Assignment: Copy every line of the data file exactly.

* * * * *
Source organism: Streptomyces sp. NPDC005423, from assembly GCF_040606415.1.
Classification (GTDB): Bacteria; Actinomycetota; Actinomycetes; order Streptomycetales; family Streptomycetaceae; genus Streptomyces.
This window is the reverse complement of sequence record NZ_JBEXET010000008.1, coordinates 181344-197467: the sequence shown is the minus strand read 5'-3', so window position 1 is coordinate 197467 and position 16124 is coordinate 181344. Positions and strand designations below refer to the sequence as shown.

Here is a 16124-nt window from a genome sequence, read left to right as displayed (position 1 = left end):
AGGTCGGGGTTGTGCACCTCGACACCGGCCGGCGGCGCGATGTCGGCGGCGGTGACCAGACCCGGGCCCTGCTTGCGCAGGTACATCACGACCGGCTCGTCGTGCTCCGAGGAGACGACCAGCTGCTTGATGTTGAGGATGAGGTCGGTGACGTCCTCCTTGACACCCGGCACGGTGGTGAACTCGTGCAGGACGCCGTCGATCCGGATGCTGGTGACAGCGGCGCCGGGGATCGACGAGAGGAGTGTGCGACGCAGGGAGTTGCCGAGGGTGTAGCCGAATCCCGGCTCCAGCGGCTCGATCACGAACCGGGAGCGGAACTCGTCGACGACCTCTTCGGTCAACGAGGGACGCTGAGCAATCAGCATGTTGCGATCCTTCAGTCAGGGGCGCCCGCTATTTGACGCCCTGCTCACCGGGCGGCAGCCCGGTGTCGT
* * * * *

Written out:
Source organism: Streptomyces sp. NPDC005423, from assembly GCF_040606415.1.
Classification (GTDB): Bacteria; Actinomycetota; Actinomycetes; order Streptomycetales; family Streptomycetaceae; genus Streptomyces.
This window is the reverse complement of sequence record NZ_JBEXET010000008.1, coordinates 181344-197467: the sequence shown is the minus strand read 5'-3', so window position 1 is coordinate 197467 and position 16124 is coordinate 181344. Positions and strand designations below refer to the sequence as shown.

Here is a 16124-nt window from a genome sequence, read left to right as displayed (position 1 = left end):
AGGTCGGGGTTGTGCACCTCGACACCGGCCGGCGGCGCGATGTCGGCGGCGGTGACCAGACCCGGGCCCTGCTTGCGCAGGTACATCACGACCGGCTCGTCGTGCTCCGAGGAGACGACCAGCTGCTTGATGTTGAGGATGAGGTCGGTGACGTCCTCCTTGACACCCGGCACGGTGGTGAACTCGTGCAGGACGCCGTCGATCCGGATGCTGGTGACAGCGGCGCCGGGGATCGACGAGAGGAGTGTGCGACGCAGGGAGTTGCCGAGGGTGTAGCCGAATCCCGGCTCCAGCGGCTCGATCACGAACCGGGAGCGGAACTCGTCGACGACCTCTTCGGTCAACGAGGGACGCTGAGCAATCAGCATGTTGCGATCCTTCAGTCAGGGGCGCCCGCTATTTGACGCCCTGCTCACCGGGCGGCAGCCCGGTGTCGT